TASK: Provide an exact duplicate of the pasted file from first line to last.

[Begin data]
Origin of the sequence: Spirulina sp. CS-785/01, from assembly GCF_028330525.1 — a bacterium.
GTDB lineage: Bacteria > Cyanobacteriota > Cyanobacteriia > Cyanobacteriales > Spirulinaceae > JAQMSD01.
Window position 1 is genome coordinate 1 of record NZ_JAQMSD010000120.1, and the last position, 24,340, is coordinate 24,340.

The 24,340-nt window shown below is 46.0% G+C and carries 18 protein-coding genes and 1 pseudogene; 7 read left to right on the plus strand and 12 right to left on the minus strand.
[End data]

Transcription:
Origin of the sequence: Spirulina sp. CS-785/01, from assembly GCF_028330525.1 — a bacterium.
GTDB lineage: Bacteria > Cyanobacteriota > Cyanobacteriia > Cyanobacteriales > Spirulinaceae > JAQMSD01.
Window position 1 is genome coordinate 1 of record NZ_JAQMSD010000120.1, and the last position, 24,340, is coordinate 24,340.

The 24,340-nt window shown below is 46.0% G+C and carries 18 protein-coding genes and 1 pseudogene; 7 read left to right on the plus strand and 12 right to left on the minus strand.